(Bloomberg) -- Peru President Pedro Castillo announced the dissolution of congress and called for legislative elections to draft a new constitution hours before an impeachment debate, escalating a political crisis and putting the Latin American nation's democracy under threat. Members of the constitutional court decribed the move as "a coup."
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"We took the decision of establishing a government of exception toward re-establishing the rule of law and democracy," Castillo said in a televised speech Wednesday, adding that the incoming congress will draft a new constitution within nine months. "From today and until the new congress is established, we will govern through decrees."
Castillo also announced a curfew and the "reorganization" of Peru's justice system including the top courts at the same time he pledged to respect private property and business freedom. He also said all illegal arms in possession of Peruvians must be handed back to the police within 72 hours.
He faced immediate pushback from the constitutional court, with members declaring that Castillo was no longer in charge of the country.
Castillo's unexpected move comes as congress was preparing to discuss a third impeachment attempt against him after failing to remove him from power twice. The president has had a rocky relationship with lawmakers since the start of his administration in July 2021, yet the measure risks creating a backlash as its legality will be questioned.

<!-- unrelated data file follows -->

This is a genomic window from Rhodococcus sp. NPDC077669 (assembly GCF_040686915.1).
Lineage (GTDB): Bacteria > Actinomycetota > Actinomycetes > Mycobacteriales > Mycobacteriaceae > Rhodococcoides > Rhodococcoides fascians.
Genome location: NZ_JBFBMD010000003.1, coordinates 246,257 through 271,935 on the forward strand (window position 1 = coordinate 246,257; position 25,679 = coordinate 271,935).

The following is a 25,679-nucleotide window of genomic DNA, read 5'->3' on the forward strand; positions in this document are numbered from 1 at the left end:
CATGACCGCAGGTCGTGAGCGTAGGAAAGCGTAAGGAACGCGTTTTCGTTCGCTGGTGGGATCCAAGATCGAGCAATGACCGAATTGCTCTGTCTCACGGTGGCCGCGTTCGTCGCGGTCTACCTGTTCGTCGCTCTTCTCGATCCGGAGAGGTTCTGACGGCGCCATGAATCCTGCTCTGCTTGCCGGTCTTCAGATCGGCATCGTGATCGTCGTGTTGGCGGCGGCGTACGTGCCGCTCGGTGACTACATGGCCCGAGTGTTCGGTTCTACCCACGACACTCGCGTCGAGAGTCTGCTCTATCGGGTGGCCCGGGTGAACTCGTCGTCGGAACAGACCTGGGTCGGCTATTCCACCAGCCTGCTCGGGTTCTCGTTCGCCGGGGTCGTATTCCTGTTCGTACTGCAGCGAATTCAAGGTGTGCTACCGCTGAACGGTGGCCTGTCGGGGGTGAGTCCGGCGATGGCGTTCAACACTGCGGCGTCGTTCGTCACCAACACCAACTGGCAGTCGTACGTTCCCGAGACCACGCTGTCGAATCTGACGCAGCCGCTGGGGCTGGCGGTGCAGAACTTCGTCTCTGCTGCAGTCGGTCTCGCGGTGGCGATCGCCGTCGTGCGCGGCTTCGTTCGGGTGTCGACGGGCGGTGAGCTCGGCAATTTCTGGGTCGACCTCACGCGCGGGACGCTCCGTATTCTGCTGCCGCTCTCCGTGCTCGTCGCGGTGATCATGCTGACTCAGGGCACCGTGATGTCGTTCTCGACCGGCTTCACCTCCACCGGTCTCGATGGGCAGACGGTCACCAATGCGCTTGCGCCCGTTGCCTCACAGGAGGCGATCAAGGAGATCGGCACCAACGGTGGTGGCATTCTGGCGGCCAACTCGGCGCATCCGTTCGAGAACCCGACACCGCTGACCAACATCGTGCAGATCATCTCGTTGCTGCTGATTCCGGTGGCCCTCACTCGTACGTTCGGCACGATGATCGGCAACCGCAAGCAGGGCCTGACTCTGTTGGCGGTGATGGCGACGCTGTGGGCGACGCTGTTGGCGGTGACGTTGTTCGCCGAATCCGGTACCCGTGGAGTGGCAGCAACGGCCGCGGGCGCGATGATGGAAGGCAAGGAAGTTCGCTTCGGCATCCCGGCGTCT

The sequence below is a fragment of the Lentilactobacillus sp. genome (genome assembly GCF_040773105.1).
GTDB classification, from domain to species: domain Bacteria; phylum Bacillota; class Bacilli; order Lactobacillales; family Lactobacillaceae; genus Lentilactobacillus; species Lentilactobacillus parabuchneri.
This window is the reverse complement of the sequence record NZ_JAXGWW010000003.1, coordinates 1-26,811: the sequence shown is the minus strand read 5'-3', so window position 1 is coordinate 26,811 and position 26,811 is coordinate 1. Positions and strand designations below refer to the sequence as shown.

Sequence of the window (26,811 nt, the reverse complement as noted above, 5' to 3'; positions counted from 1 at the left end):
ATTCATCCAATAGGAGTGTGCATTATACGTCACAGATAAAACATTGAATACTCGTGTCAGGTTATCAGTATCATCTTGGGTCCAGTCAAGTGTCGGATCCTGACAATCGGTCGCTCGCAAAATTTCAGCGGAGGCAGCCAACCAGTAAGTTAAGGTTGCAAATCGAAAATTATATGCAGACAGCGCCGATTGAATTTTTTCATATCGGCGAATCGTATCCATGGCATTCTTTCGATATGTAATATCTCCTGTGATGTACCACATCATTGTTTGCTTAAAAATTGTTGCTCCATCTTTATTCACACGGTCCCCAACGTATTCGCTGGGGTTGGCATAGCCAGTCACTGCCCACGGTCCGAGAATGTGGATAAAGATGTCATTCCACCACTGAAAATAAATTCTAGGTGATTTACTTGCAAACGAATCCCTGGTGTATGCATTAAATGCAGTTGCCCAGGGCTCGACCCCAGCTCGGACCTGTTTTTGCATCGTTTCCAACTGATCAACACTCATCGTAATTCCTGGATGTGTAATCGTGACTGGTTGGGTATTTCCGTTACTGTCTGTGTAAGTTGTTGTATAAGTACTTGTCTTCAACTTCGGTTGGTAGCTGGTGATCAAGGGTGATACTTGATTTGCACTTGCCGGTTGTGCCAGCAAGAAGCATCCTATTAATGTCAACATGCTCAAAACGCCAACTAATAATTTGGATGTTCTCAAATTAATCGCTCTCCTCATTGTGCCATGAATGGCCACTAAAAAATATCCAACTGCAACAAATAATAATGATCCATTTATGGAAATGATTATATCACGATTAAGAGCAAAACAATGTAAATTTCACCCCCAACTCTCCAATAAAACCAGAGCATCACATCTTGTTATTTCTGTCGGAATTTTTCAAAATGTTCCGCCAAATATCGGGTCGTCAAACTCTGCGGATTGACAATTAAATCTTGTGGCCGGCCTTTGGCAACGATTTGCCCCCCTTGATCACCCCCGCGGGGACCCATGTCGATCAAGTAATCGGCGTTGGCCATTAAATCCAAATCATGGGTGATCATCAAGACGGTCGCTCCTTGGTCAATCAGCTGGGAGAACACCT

A sign of that came quickly after Castillo's speech, when Finance Minister Kurt Burneo, Foreign Minister Cesar Landa, and Justice Minister Felix Chero presented their resignations. RPP Noticias showed images of lawmakers still meeting in Congress.
"The army's attitude toward this will be decisive over the next hours," Rodolfo Rojas, a partner at Lima-based Sequoia political advisory group. "If they back Castillo, he could stay in power temporarily, but if not, he's going to fall."
Peru's sol tumbled as much 1.7% against the dollar after the announcement, the biggest intraday decline since July last year. Dollar-denominated bonds were among the worst in emerging markets, with the nation's century bond sliding 1.3 cents to 60 cents on the dollar after the news. Peru's benchmark stock index dropping 2.4% to the lowest in over a month.
Brian Nichols, the US Assistant Secretary of State for Western Hemisphere Affairs, said that the US "categorically" rejects any acts by Castillo to prevent Congress from carrying out its mandate.
"We strongly urge President Castillo to reverse his attempt to close Congress and allow Peru's democratic institutions to function as outlined in Peru's constitution," Nichols, the top diplomat focused on Latin America, said in a statement.
Castillo Risks Being Toppled by Impeachment Vote: Peru Timeline
"This dissolution is completely illegal," Andrea Moncada, a political analyst, said.
The move brought back memories of the decision by former leader Alberto Fujimori in 1992 to dissolve congress. At that time, he was supported by his ministers and the military.
Former President Ollanta Humala said Castillo's announcement was akin to that of a dictator and that he should be detained. He called on the Armed Forces to stand on the right side of the constitution.
"What should happen is that Castillo should be detained since he's gone outside the law," Humala told RPP Noticias. "This decision should have been supported by the cabinet of ministers, those who haven't resigned yet are in the same situation as Castillo."
--With assistance from Maria Elena Vizcaino, Stephan Kueffner and Philip Sanders.
(Updates with cabinet resignations in fifth paragraph.)
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